7.2: Meiosis - Biology

Click on one of the following links to jump to a specific subtopic on this page, or scroll the text up and down to find what you need.

We said that meiosis is the two step division process by which sperm and eggs are produced. But there are several concepts that need to be addressed before we look at that process.

We also said that humans have 46 chromosomes in each somatic cell. However, since humans have two of every type of chromosome (not counting gender differences), that means that we really have two sets of 23 chromosomes. One set came from your mother and one set came from your father. Notice here that each parent is contributing only 23 chromosomes, which is one half of the total in somatic cells. Therefore, meiosis has to produce specialized reproductive cells called gametes in general, sperm and eggs specifically, which have one of every type of chromosome. After fertilization, then the number of chromosomes in the developing zygote is returned to 46.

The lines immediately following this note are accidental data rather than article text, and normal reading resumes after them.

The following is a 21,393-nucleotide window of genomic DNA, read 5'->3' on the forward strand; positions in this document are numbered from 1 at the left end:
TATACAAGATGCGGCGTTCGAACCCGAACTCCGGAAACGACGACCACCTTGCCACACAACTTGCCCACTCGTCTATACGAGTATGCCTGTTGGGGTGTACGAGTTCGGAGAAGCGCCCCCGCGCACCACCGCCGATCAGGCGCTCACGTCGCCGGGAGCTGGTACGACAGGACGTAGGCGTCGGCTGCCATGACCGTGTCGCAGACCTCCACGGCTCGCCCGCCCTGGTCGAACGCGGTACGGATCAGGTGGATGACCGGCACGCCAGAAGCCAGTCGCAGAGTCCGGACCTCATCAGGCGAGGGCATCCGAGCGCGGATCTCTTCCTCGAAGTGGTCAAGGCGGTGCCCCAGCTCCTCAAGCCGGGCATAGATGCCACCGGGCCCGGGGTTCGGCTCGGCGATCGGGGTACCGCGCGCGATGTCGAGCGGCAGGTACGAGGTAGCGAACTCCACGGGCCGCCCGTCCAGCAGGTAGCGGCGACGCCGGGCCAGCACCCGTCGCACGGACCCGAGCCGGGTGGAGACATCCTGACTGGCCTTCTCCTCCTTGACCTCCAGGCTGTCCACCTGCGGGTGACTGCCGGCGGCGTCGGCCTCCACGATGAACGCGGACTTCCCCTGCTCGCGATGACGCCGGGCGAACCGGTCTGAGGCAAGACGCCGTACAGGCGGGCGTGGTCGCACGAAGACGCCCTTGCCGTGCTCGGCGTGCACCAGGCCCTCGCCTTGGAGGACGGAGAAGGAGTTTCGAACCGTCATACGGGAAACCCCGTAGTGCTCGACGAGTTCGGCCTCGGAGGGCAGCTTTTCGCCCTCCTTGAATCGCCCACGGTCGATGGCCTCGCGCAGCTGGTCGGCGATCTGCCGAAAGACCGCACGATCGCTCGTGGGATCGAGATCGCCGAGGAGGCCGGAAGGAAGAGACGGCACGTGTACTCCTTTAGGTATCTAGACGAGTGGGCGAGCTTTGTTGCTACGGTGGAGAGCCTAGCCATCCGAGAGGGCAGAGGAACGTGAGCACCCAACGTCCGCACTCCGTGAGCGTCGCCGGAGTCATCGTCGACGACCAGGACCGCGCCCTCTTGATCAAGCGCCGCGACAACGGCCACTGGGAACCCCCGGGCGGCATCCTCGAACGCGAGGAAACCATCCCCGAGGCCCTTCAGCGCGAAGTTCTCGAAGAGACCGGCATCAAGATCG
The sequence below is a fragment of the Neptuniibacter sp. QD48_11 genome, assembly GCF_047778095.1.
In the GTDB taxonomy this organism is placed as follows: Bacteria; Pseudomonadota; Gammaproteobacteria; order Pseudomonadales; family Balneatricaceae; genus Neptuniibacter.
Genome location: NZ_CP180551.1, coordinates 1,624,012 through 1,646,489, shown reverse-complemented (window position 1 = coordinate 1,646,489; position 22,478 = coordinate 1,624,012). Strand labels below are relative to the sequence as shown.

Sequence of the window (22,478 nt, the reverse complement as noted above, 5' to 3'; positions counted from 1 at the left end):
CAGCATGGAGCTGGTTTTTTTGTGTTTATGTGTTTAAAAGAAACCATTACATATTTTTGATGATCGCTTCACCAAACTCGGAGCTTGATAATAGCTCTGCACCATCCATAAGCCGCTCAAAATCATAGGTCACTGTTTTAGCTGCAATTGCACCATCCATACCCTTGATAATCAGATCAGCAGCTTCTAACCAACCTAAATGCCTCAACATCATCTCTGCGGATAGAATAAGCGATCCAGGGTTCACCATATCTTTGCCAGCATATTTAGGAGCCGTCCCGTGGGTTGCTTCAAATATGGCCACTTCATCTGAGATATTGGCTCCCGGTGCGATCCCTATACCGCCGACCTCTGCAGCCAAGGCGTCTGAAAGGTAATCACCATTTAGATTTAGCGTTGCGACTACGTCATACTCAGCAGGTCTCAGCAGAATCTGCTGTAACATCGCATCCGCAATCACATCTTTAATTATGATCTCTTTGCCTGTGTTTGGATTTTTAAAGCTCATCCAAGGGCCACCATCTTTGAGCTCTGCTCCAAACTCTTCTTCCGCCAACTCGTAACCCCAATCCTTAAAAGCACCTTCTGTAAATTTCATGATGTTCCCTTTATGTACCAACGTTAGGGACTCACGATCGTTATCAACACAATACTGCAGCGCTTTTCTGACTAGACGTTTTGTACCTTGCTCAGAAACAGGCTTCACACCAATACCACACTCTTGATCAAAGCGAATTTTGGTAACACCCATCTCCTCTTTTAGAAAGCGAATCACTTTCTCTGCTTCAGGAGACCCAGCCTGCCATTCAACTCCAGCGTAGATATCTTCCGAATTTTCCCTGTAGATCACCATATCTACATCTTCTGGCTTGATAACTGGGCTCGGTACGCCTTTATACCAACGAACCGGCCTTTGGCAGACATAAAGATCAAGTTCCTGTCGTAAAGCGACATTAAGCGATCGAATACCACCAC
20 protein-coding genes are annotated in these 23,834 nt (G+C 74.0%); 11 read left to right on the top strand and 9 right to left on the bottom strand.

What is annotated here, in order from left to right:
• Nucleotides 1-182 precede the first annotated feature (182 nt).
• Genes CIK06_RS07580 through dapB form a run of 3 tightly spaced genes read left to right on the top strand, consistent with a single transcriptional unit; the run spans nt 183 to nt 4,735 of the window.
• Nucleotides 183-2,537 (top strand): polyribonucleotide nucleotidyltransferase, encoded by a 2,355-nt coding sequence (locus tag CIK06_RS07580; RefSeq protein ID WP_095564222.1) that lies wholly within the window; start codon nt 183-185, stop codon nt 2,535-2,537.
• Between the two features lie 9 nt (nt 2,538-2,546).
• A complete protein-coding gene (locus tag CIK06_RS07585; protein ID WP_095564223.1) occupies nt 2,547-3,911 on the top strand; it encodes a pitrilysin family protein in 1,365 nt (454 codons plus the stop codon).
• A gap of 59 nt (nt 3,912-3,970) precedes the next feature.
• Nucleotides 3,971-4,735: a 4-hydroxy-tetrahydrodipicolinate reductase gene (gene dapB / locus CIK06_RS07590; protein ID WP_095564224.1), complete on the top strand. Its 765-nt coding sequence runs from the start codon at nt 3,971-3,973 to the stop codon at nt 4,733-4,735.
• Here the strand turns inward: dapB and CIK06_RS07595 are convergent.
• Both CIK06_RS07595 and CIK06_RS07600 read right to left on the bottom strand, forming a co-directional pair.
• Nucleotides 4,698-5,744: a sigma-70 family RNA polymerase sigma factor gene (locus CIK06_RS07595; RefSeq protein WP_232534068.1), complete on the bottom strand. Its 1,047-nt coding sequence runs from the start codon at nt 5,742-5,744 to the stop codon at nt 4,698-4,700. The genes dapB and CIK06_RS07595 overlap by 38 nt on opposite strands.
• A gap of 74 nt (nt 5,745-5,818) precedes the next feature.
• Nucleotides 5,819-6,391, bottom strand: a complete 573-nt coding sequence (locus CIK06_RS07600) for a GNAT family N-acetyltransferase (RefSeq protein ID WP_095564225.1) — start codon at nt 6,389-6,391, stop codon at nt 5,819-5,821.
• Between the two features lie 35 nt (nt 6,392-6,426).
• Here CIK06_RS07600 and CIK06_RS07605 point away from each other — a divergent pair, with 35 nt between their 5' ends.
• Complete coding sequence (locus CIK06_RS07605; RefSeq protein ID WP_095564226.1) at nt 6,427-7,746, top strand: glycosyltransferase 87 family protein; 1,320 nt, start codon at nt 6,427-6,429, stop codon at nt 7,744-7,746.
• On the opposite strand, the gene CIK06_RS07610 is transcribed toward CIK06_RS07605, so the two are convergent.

Organisms or cells with two of every type of chromosomes are called diploids. Organisms or cells with one of every type of chromosomes are called haploids. Human somatic cells are diploid while the gametes are haploid. Meiosis then is a process by which haploid cells are produced.

There is an additional concept which uses the letter N to represent the haploid number of chromosomes. Therefore, gametes are 1N while somatic cells are 2N.

Also, the letter C is used to represent a haploid amount of DNA in a cell. Remember that unreplicated chromosomes have only one piece of DNA each while replicated chromosomes have two pieces of DNA each (refer to previous key word list). Therefore, a 1N cell can be 1C or 2C and a 2N cell can be 2C or 4C depending on the replication state of their chromosomes.